With prince of invisible equestrian sports and YouTube page views (Psy), now semi-disgraced, the Internet has decided to anoint its next silly video star. Enter Muhammad Shahid Nazir’s “One Pound Fish,” an ode to inexpensive seafood and pretty girls, that some blogs are calling the next “Gangnam Style.” They’re wrong.

It’s true that there are some common threads between the oddball pop songs. Both have brought forth unlikely stars: Psy, a portly rapper older than your typical Korean pop star, and now Nazir, a fishmonger in London’s Queens Market. They’ve quickly garnered millions of YouTube views —1.5 million since Monday for “One Pound Fish,” and more than 900 million for “Gangnam Style.” They’ve brought international music genres — K-pop and Bollywood-tinged Hindi-pop — to American listeners. And they both have a catchy and similar refrain: Psy’s “Heeeeey Sexy Ladies!” and Nazir’s “Come on ladies, come on ladies! One pound fish!” (it’s slightly reminiscent of another novelty hit, a snippet of Aqua’s “Barbie Girl”).

Nazir’s Cinderella story is appealing — the song is actually an enhanced version of the jingle he uses to attract customers to his booth in the market, first filmed earlier this year — but he is no Psy (And I say this even as someone who has been sick of “Gangnam Style” since September). Here’s why “One Pound Fish”will enjoy a run of popularity, but will never usurp “Gangnam Style” as an international hit:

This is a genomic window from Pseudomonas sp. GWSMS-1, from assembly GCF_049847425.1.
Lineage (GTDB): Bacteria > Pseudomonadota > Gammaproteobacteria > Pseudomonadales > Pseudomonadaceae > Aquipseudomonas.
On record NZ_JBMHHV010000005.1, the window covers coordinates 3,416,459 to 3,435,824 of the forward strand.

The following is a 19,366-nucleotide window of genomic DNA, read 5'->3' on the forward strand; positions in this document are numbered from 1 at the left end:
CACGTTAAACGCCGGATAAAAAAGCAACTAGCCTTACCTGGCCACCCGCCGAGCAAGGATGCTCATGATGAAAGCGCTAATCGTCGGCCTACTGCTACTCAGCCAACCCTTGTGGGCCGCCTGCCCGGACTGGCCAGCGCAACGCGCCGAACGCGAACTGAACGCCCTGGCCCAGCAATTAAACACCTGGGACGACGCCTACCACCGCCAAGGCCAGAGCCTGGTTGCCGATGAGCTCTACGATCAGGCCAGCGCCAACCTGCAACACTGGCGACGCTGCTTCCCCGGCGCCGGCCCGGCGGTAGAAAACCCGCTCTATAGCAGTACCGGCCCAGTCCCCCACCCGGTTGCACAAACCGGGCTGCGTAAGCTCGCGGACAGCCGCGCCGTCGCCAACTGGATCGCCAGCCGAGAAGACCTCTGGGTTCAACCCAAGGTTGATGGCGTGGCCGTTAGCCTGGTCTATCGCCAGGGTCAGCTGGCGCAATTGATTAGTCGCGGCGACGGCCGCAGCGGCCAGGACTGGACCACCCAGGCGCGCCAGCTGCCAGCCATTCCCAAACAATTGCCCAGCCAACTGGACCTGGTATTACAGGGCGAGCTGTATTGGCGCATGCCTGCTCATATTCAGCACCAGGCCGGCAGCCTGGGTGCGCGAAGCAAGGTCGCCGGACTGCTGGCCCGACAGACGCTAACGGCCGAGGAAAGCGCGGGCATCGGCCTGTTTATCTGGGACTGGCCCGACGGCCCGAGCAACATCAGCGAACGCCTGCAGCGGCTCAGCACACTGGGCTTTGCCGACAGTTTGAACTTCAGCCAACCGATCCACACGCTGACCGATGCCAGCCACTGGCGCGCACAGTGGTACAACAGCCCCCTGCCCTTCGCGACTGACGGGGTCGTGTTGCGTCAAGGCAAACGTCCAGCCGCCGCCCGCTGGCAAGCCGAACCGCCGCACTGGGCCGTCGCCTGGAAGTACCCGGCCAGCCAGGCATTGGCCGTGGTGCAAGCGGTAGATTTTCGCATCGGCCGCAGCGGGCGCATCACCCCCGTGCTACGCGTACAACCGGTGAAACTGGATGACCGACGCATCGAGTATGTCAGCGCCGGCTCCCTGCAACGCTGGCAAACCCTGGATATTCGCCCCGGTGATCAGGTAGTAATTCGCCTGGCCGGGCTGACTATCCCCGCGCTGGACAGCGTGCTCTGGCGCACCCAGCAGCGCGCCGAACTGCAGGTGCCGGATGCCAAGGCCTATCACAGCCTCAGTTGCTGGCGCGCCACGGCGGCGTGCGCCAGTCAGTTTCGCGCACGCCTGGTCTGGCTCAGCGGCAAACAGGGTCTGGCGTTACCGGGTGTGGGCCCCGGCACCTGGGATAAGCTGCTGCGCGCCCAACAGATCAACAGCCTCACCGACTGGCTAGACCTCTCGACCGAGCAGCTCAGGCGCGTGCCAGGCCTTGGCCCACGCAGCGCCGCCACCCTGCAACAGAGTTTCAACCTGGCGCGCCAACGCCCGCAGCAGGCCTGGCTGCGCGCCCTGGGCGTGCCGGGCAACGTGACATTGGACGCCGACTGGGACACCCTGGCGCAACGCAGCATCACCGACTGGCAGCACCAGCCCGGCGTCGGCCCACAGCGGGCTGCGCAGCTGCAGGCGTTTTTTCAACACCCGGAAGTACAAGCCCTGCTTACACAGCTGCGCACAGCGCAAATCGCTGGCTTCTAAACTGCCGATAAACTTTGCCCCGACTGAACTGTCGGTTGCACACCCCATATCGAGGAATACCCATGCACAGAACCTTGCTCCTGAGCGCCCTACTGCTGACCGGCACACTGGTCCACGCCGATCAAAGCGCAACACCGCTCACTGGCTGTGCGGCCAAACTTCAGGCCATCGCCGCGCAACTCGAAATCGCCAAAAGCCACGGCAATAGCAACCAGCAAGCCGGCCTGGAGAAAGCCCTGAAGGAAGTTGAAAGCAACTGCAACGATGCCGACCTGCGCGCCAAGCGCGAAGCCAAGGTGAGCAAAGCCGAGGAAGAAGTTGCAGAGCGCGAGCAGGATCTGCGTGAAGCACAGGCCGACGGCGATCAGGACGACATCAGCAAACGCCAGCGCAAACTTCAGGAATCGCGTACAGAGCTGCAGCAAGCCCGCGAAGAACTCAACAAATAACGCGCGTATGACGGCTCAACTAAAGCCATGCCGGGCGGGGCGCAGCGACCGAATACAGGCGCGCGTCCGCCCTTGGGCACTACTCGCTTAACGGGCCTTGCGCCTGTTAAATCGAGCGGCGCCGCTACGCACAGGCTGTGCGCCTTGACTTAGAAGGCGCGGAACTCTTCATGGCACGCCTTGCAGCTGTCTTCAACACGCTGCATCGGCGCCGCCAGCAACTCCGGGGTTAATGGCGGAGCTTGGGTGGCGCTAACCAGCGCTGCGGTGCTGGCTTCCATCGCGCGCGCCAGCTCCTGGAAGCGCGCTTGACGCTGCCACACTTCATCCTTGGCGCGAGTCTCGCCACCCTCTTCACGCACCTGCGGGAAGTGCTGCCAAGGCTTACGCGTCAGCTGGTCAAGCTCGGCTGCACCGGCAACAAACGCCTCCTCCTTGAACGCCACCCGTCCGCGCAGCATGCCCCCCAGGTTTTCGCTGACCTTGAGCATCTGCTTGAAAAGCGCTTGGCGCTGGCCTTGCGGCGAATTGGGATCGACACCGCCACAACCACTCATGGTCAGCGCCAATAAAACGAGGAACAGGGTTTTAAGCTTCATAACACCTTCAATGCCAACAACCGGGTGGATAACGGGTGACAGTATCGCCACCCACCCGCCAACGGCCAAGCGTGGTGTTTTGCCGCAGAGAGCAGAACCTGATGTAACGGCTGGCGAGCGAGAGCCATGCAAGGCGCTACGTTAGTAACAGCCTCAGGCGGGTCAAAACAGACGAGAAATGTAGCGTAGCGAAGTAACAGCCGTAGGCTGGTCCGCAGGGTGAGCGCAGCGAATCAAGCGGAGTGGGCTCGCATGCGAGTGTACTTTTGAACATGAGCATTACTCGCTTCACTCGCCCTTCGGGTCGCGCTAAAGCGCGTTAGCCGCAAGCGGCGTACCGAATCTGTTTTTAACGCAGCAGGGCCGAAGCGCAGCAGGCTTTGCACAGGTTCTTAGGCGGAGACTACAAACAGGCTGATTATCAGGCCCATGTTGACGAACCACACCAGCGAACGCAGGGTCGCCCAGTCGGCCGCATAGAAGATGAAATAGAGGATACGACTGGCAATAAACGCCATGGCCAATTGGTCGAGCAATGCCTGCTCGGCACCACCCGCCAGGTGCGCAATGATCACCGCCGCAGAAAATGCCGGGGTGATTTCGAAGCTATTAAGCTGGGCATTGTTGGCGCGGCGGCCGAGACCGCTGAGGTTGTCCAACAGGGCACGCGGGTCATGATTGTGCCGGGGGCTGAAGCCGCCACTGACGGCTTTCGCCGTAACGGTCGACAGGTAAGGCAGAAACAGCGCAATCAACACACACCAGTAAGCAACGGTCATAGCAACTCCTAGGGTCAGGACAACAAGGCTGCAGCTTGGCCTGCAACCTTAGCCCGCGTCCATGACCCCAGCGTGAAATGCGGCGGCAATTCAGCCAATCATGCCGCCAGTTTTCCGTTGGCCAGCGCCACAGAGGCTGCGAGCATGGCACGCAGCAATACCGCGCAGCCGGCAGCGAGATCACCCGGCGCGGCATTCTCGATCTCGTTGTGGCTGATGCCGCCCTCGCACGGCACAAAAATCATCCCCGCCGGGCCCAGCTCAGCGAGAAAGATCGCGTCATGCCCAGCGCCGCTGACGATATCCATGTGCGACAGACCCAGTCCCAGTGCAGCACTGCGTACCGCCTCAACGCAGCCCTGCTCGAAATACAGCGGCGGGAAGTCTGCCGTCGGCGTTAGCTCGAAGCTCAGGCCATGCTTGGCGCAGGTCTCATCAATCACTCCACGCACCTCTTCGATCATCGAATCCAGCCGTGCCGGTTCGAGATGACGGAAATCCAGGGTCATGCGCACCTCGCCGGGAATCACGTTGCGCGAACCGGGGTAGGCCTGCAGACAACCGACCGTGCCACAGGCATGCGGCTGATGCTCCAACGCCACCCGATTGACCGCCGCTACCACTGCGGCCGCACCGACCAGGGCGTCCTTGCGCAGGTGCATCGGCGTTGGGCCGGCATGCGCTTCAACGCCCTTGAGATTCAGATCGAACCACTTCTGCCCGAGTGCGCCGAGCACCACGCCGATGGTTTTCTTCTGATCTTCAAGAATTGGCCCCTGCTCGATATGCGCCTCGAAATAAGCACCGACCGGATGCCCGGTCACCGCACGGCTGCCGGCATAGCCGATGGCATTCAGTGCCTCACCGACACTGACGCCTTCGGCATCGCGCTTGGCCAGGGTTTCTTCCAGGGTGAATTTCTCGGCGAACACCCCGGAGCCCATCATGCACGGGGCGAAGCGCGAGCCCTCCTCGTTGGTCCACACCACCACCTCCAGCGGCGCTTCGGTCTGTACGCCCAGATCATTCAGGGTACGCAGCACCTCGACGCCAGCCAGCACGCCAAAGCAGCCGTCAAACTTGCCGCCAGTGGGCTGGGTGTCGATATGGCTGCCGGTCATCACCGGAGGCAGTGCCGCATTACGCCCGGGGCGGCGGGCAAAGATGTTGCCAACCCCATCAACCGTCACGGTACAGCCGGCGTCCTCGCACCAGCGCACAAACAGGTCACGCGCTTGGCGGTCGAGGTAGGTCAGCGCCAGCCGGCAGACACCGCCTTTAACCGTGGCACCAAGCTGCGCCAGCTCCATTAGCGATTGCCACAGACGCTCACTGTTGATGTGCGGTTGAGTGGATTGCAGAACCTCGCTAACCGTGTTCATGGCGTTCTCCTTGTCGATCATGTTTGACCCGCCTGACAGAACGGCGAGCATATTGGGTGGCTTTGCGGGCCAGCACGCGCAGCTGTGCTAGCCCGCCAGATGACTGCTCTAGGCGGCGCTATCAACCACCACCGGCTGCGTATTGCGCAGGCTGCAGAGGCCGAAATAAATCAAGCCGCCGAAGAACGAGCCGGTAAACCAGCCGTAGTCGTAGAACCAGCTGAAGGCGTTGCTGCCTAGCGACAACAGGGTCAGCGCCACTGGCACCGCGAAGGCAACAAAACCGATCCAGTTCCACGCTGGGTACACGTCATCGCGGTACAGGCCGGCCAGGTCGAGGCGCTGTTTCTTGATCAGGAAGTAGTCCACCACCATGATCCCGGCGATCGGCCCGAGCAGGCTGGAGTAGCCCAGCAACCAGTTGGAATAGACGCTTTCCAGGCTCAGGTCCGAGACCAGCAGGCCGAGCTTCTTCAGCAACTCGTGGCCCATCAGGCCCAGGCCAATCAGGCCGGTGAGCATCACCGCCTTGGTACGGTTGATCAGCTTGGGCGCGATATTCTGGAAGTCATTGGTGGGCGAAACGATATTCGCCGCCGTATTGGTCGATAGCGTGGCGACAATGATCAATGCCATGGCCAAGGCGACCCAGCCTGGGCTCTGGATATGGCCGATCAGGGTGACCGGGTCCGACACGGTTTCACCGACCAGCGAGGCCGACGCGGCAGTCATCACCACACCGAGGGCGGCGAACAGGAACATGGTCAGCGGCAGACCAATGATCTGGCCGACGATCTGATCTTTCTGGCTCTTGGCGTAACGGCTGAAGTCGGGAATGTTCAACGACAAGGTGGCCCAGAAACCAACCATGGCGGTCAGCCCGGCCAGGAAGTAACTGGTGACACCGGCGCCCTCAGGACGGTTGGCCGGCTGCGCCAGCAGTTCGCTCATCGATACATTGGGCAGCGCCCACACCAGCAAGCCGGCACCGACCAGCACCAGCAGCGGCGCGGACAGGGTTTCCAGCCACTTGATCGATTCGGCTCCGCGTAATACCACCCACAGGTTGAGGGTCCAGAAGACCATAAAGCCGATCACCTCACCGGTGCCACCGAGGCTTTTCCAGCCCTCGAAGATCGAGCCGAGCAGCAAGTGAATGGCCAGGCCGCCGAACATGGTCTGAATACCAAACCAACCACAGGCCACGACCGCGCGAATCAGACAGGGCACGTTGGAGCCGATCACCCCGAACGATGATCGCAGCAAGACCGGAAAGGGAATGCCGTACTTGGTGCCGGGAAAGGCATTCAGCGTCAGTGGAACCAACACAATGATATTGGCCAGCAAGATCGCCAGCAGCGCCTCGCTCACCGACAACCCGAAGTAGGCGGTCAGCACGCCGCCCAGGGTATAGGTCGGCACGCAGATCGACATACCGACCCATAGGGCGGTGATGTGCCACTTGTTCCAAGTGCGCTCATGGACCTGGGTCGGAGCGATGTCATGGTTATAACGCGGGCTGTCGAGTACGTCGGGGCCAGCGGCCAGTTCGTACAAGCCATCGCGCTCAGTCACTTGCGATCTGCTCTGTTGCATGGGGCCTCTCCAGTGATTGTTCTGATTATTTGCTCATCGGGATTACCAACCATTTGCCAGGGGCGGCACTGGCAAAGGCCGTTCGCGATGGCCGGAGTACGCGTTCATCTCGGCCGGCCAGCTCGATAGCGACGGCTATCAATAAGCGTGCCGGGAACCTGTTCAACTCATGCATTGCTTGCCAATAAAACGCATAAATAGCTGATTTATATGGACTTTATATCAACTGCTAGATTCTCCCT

It doesn’t have as distinctive a look: Part of what made Psy so popular was his debonair, retro style, and — of course — the invisible horse dance. Could you see yourself doing the fish dance at a bar mitzvah or wedding? Or dressing as the fish guy for a costume party? What would that even entail?

The video doesn’t take itself seriously enough: Yeah, that horse dance is pretty goofy, and proved that Psy has a good sense of humor. But he was committed to it, and performed it as though it weren’t completely ridiculous. One Pound Fish goes in the opposite direction, embracing pure silliness: The babes with oars, the handfuls of fish, the giant nets. It looks like a parody of a meme, rather than a meme. The dancing in front of various landmarks — a hallmark of derivative YouTube videos — doesn’t help.

It’s too easy: “Gangnam Style” is mostly in Korean, so it wasn’t immediately apparent to its American audience that the song was actually a social commentary. Even with so few English lyrics, it was good enough to hook us. “One Pound Fish” is about precisely that. It’s just as earwormy, but not because it is distinctive — it actually sounds like yet-another synthesized Eurovision entry.

Please, no more fish.